Great Beaujolais is Spelled C-R-U
Beaujolais Crus

Despite the attacks on Beaujolais’ credibility and integrity, the region’s winemakers have persevered in producing genuine and authentic wines. Examples of this type of wine are found within the crus, or small grape growing districts. Similar to Napa, French wine increases in quality (and also in price) when the area of production is narrowed down all the way to a particular vineyard.

Zooming in on a particular Beaujolais Cru from the larger Beaujolais region has the same effect. There are ten crus in the region, each with its own characteristics that contribute to the diversity of Beaujolais wine (just like Napa Valley AVAs can do with Cabernet).

The wines featured in this article are from two of the crus – Saint Amour and Morgon. The winemakers in these crus are dedicated to making wine that truly represents the area and not marketing fads. They use a range of techniques that are traditionally found in the region and, in an area so focused on wine that is ready to drink quickly, cru winemakers are more concerned with making wine that can age.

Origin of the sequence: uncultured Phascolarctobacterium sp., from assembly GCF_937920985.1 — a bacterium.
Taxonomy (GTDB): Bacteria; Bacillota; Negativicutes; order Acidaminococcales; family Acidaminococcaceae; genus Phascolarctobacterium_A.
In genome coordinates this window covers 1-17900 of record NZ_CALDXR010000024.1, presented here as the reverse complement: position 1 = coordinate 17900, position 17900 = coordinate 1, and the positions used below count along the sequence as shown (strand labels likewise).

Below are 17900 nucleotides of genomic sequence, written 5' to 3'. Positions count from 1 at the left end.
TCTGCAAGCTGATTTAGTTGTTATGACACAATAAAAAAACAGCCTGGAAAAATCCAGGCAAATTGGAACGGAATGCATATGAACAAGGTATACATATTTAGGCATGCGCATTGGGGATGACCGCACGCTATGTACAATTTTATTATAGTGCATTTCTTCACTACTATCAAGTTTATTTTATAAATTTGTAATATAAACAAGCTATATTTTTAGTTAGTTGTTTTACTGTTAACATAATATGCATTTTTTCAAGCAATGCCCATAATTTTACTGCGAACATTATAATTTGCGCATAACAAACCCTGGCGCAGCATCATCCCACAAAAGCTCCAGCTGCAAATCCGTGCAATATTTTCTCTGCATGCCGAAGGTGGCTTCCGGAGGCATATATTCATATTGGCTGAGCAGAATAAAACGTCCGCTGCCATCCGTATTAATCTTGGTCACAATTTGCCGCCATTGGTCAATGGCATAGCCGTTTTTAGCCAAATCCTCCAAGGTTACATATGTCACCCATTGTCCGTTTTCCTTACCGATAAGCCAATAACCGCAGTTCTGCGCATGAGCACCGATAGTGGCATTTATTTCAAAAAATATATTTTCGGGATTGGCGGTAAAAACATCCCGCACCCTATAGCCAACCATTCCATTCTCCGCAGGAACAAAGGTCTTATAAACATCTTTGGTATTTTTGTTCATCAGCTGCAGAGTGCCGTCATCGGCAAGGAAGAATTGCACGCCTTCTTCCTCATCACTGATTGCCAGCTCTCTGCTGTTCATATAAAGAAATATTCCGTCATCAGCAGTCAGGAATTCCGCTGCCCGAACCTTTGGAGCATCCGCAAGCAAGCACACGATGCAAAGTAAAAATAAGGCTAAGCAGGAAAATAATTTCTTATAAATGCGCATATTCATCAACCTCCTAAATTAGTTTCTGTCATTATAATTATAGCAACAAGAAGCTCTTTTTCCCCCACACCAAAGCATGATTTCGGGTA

Photo by Beaujolais

Saint Amour

With a name evoking Valentine’s Day, you can’t help but love the wine from this cru. This is the second smallest and furthest north Beaujolais cru and is planted with around 800 acres of Gamay. According to legend, the area was named for a Roman soldier who converted to Christianity and established a mission in the area.

The cru features a mix of diverse soil types that blend to create a harmonious and balanced base for the vines. This area is hilly and also sits at a higher altitude than other crus. This elevation variation benefits the wine by maximizing sunlight exposure for the vineyards and keeping the area protected from northern rain by the hills.

Wines from this cru can be light and fruity or more complex with flavors of fruit liqueur and spice.


Home to over 250 winegrowers, this is the second-largest cru and is approximately 2,700 acres in size. The area is centered around Cote du Py and has 10 different lieux dits (a fancy term for named vineyards).
The soil is primarily granite which gives the wine structure.
Morgon is best known for producing wines that are dense, serious, and capable of aging. This is very much unlike other parts of Beaujolais, where the wines are fruity and easy going.  A high quality, aged Morgon will even give a great Burgundy a run for its money.
Photo by InterBeaujolais

Learn More:

The photos in this article and others on Beaujolais, are courtesy of Inter Beaujolais, a nice resource for more in-depth information on the region.

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